Council adopts position on cross-border health care patient rights
On 13 September, the Council adopted its position on a draft directive to facilitate safe and good quality cross-border health care and promote health care cooperation between member states. The compromise reflects the Council’s intention to fully respect the case law of the European Court of Justice on patients’ rights in cross-border healthcare while preserving member states’ rights to organise their own healthcare systems. The draft directive provides clarity about the rights of patients who seek health care in another member state and supplements the rights that patients already have at the EU level through the legislation on the coordination of social security schemes.
Some of the major provisions in the Council’s position are as follows:
as a general rule, patients will be allowed to receive health care in another member state and be reimbursed up to the level of reimbursement applicable for the same or similar treatment in their national health system if the patients are entitled to this treatment in their country of affiliation;
in case of overriding reasons of general interest (such as the risk of seriously undermining the financial balance of a social security system) a member state of affiliation may limit the application of the rules on reimbursement for cross-border health care; member states may manage the outgoing flows of patients also by asking a prior authorisation for certain health care (those which involve overnight hospital accommodation, require a highly specialised and cost-intensive medical infrastructure or which raise concerns with regard to the quality or safety of the care) or via the application of the “gate-keeping principle”, for example by the attending physician;
in order to manage incoming flows of patients and ensure sufficient and permanent access to health care within its territory a member state of treatment may adopt measures concerning the access to treatment where this is justified by overriding reasons;
member states of treatment will have to ensure, via national contact points, that patients from other EU countries receive on request information on safety and quality standards on their territory in order to enable patients to make an informed choice;
the cooperation between member states in the field of health care is strengthened, for example in the field of e-health and through the development of European reference networks which will bring together, on a voluntary basis, specialised centres in different member states;
the recognition of prescriptions issued in another member state is improved; as a general rule, if a product is authorised to be marketed on its territory, a member state must ensure that prescriptions issued for such a product in another member state can be dispensed on its territory in compliance with its national legislation;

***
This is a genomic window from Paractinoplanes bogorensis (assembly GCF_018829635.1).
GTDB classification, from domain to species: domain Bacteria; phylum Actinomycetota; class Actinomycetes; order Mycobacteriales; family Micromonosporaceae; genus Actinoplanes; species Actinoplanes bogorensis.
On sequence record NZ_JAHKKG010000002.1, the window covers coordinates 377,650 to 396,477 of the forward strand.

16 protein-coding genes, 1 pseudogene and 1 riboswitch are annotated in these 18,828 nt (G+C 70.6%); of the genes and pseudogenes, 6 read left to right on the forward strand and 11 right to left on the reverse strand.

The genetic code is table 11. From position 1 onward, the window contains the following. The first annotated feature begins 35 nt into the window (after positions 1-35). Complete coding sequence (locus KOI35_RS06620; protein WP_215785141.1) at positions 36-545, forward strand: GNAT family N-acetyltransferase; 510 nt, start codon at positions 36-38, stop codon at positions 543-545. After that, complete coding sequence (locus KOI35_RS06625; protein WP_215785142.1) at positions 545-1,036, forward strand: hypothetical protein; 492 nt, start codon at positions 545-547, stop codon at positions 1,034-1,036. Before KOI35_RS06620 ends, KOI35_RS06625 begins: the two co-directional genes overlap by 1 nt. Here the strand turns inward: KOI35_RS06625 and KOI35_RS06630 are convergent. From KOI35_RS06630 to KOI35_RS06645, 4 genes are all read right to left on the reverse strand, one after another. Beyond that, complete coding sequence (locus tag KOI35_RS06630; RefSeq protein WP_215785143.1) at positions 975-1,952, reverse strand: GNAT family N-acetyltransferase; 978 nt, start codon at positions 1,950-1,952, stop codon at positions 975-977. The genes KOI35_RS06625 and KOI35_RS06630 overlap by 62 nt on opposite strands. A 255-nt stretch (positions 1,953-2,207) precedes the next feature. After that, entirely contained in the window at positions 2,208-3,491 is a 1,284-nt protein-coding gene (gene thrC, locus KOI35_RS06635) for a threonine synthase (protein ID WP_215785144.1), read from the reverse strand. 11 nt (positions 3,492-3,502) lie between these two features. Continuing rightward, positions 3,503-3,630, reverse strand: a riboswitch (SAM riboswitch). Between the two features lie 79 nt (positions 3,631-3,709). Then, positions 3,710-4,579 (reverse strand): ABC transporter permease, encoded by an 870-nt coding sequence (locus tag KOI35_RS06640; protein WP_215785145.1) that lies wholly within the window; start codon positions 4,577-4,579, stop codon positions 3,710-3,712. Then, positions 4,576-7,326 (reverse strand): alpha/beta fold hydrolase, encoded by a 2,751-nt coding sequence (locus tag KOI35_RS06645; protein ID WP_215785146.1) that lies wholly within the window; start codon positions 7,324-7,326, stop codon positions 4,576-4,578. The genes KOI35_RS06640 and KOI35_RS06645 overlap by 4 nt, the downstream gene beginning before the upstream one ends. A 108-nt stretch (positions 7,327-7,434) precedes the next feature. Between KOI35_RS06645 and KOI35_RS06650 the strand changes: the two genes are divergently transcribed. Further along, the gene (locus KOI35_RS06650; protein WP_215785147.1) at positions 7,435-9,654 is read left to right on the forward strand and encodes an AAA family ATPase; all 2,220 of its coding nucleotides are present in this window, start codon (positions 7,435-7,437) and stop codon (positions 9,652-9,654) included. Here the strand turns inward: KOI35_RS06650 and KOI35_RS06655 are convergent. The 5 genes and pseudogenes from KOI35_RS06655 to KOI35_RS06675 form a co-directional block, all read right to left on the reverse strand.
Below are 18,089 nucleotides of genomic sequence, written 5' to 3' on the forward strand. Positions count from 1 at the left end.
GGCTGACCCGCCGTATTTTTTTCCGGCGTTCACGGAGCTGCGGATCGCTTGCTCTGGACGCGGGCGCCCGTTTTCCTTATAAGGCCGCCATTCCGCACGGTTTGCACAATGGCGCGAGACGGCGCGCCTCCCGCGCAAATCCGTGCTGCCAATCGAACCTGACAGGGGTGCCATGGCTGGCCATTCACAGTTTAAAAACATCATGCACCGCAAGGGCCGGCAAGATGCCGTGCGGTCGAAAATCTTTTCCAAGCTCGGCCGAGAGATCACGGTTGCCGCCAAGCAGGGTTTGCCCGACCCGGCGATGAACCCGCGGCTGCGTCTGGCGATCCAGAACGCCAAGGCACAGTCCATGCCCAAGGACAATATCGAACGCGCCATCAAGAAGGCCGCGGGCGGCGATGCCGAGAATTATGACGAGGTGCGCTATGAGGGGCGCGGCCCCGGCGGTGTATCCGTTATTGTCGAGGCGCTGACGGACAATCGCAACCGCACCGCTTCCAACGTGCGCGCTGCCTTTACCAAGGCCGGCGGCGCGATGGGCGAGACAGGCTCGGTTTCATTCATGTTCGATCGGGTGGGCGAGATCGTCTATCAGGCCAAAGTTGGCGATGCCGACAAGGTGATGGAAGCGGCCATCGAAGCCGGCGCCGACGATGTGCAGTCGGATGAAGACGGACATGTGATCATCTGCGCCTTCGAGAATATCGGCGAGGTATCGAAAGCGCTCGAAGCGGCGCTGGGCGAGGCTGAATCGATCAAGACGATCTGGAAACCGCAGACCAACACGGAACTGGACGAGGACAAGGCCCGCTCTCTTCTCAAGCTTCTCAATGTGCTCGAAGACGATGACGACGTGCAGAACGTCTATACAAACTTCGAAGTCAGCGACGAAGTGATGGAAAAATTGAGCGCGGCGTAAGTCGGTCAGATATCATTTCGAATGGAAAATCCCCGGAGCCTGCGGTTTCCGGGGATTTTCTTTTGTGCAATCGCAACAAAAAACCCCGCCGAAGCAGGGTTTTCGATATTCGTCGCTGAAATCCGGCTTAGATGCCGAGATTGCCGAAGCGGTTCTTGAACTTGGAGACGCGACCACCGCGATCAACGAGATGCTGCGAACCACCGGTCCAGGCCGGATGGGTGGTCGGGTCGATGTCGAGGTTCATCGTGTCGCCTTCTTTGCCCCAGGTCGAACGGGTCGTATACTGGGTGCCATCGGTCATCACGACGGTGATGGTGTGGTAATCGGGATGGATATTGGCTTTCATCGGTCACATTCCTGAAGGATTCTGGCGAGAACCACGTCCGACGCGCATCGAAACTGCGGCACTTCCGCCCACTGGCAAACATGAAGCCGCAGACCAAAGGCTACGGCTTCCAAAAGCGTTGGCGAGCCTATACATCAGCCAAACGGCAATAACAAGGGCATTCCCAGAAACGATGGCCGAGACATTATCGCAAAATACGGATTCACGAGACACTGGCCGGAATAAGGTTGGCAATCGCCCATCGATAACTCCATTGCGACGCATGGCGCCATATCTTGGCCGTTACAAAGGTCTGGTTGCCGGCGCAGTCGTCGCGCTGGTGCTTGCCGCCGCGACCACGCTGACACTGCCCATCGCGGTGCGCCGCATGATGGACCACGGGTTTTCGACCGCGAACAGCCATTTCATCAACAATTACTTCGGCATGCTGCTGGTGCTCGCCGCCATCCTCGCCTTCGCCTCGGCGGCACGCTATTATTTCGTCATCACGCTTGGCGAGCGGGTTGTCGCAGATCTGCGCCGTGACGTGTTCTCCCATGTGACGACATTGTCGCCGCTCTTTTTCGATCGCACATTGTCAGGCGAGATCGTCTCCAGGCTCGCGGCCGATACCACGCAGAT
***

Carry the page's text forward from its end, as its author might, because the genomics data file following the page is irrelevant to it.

sales of medicinal products and medical devices via internet, long-term care services provided in residential homes and the access and allocation of organs for the purpose of transplantation fall outside the scope of the draft directive;
with regard to the member state of affiliation (which concerns in particular the reimbursement of healthcare costs of a pensioner living in the EU outside their home country and receiving health care in a third member state), the Council’s position provides that as a general rule the member state competent to grant a prior authorisation according to Regulation 883/2004 (i.e. the member state of residence) reimburse the cost of cross-border health care of pensioners. If a pensioner is treated in his country of origin, this country would have to provide health care at its own expense;
concerning healthcare providers, the Council’s position seeks to ensure that patients looking for health care in another member state will enjoy the quality and safety standards applicable in this country, independently of the type of provider; furthermore, the Council agreed that member states may adopt provisions aimed at ensuring that patients enjoy the same rights when receiving cross-border health care as they would have enjoyed if they had received health care in a comparable situation in the member state of affiliation;
the Council’s position includes a double legal basis in the draft directive, striking a balance between the case law of the European Court of Justice on the application of Article 114 to health services and the member states’ competencies recognised by the Treaty for the organisation and provision of health services (according to Article 168 on public health).
The Council points out in a press release that the draft directive is part of the social agenda package of 2 July 2008, focusing on a triple objective: to guarantee that all patients have care that is safe and of good quality; to support patients in the exercise of their rights to cross-border health care; and to promote cooperation between health systems. The aim of the second objective is in particular to codify the case law of the Court of Justice relating to the reimbursement of cross-border health care, avoiding a “third method” of reimbursement (in addition to Regulation 883/2004 and the draft directive). The Council’s position will now be sent to the European Parliament for a second reading, concludes the press release.